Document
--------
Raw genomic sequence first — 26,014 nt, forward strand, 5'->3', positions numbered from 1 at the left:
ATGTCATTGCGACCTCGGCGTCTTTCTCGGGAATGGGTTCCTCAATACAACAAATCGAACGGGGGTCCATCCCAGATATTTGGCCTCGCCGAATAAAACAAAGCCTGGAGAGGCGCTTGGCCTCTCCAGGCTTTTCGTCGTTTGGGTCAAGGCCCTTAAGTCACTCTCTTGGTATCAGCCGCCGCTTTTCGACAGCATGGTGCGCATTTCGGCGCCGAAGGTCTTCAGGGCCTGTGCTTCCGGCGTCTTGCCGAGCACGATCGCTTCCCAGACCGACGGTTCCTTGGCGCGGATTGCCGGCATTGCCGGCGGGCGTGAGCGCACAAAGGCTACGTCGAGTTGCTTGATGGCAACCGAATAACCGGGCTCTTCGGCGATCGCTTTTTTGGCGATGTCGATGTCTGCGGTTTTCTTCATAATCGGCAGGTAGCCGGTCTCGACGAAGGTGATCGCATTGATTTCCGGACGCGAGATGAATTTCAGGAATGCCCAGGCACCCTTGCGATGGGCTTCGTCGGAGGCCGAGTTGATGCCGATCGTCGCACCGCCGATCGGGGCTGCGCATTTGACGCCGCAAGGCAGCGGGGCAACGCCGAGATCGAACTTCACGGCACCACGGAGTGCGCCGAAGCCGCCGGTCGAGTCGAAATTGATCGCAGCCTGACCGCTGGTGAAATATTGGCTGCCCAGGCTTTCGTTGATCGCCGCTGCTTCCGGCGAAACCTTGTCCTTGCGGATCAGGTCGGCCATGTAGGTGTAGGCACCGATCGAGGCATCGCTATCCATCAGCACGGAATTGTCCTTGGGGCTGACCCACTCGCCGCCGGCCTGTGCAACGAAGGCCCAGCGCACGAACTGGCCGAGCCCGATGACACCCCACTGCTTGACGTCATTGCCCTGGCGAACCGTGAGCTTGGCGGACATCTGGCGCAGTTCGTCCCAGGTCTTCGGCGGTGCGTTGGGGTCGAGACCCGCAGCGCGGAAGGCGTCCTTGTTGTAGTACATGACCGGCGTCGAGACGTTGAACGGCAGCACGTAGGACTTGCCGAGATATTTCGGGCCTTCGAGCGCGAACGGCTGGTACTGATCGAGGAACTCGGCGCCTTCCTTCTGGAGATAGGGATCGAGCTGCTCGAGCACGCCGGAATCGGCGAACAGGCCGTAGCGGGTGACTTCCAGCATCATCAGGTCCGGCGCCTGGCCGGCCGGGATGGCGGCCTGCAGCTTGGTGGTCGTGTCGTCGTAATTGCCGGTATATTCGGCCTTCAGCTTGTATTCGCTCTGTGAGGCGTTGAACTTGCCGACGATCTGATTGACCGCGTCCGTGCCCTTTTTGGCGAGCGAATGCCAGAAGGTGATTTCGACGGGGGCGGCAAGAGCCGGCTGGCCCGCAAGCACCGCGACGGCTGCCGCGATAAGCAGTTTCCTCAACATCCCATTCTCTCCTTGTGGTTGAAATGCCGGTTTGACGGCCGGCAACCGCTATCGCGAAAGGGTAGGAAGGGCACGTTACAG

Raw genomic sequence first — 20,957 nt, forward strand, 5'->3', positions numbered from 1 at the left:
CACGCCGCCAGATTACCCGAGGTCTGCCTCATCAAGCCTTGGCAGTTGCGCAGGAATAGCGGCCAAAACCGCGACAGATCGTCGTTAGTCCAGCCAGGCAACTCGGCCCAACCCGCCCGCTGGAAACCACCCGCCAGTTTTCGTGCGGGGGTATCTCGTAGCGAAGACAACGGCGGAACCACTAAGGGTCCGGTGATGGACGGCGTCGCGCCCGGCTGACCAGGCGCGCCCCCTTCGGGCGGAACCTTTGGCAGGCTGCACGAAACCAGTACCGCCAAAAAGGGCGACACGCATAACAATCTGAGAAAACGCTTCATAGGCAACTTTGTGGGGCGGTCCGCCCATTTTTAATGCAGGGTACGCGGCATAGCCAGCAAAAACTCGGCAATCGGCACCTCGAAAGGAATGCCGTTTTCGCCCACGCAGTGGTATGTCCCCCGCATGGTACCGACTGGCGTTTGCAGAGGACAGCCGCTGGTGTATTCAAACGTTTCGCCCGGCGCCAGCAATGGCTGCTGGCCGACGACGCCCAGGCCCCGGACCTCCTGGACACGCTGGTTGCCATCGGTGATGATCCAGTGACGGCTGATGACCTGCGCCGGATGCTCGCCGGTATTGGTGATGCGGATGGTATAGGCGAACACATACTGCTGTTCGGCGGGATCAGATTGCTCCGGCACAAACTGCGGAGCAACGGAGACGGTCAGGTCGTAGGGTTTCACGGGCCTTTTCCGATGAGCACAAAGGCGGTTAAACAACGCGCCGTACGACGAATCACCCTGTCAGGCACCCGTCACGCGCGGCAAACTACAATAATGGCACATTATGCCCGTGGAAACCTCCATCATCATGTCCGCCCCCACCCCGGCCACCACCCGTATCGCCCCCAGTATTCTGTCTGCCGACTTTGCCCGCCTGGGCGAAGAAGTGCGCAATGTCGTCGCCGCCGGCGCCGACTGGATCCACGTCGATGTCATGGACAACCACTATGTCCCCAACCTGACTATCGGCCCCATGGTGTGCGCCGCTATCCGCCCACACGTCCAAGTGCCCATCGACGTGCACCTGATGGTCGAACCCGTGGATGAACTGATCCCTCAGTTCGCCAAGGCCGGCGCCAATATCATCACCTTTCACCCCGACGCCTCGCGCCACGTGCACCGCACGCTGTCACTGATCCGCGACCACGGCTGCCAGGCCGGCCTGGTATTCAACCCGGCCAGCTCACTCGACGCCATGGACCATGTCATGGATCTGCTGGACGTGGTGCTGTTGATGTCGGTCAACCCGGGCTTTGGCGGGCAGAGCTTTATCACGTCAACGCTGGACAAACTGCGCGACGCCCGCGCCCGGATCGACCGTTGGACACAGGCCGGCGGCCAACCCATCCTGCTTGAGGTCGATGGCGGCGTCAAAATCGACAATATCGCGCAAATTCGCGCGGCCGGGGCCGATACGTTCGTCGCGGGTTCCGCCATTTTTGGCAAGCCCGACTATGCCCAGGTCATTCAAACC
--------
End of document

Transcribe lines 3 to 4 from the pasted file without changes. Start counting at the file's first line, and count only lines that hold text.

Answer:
Raw genomic sequence first — 20,957 nt, forward strand, 5'->3', positions numbered from 1 at the left:
CACGCCGCCAGATTACCCGAGGTCTGCCTCATCAAGCCTTGGCAGTTGCGCAGGAATAGCGGCCAAAACCGCGACAGATCGTCGTTAGTCCAGCCAGGCAACTCGGCCCAACCCGCCCGCTGGAAACCACCCGCCAGTTTTCGTGCGGGGGTATCTCGTAGCGAAGACAACGGCGGAACCACTAAGGGTCCGGTGATGGACGGCGTCGCGCCCGGCTGACCAGGCGCGCCCCCTTCGGGCGGAACCTTTGGCAGGCTGCACGAAACCAGTACCGCCAAAAAGGGCGACACGCATAACAATCTGAGAAAACGCTTCATAGGCAACTTTGTGGGGCGGTCCGCCCATTTTTAATGCAGGGTACGCGGCATAGCCAGCAAAAACTCGGCAATCGGCACCTCGAAAGGAATGCCGTTTTCGCCCACGCAGTGGTATGTCCCCCGCATGGTACCGACTGGCGTTTGCAGAGGACAGCCGCTGGTGTATTCAAACGTTTCGCCCGGCGCCAGCAATGGCTGCTGGCCGACGACGCCCAGGCCCCGGACCTCCTGGACACGCTGGTTGCCATCGGTGATGATCCAGTGACGGCTGATGACCTGCGCCGGATGCTCGCCGGTATTGGTGATGCGGATGGTATAGGCGAACACATACTGCTGTTCGGCGGGATCAGATTGCTCCGGCACAAACTGCGGAGCAACGGAGACGGTCAGGTCGTAGGGTTTCACGGGCCTTTTCCGATGAGCACAAAGGCGGTTAAACAACGCGCCGTACGACGAATCACCCTGTCAGGCACCCGTCACGCGCGGCAAACTACAATAATGGCACATTATGCCCGTGGAAACCTCCATCATCATGTCCGCCCCCACCCCGGCCACCACCCGTATCGCCCCCAGTATTCTGTCTGCCGACTTTGCCCGCCTGGGCGAAGAAGTGCGCAATGTCGTCGCCGCCGGCGCCGACTGGATCCACGTCGATGTCATGGACAACCACTATGTCCCCAACCTGACTATCGGCCCCATGGTGTGCGCCGCTATCCGCCCACACGTCCAAGTGCCCATCGACGTGCACCTGATGGTCGAACCCGTGGATGAACTGATCCCTCAGTTCGCCAAGGCCGGCGCCAATATCATCACCTTTCACCCCGACGCCTCGCGCCACGTGCACCGCACGCTGTCACTGATCCGCGACCACGGCTGCCAGGCCGGCCTGGTATTCAACCCGGCCAGCTCACTCGACGCCATGGACCATGTCATGGATCTGCTGGACGTGGTGCTGTTGATGTCGGTCAACCCGGGCTTTGGCGGGCAGAGCTTTATCACGTCAACGCTGGACAAACTGCGCGACGCCCGCGCCCGGATCGACCGTTGGACACAGGCCGGCGGCCAACCCATCCTGCTTGAGGTCGATGGCGGCGTCAAAATCGACAATATCGCGCAAATTCGCGCGGCCGGGGCCGATACGTTCGTCGCGGGTTCCGCCATTTTTGGCAAGCCCGACTATGCCCAGGTCATTCAAACC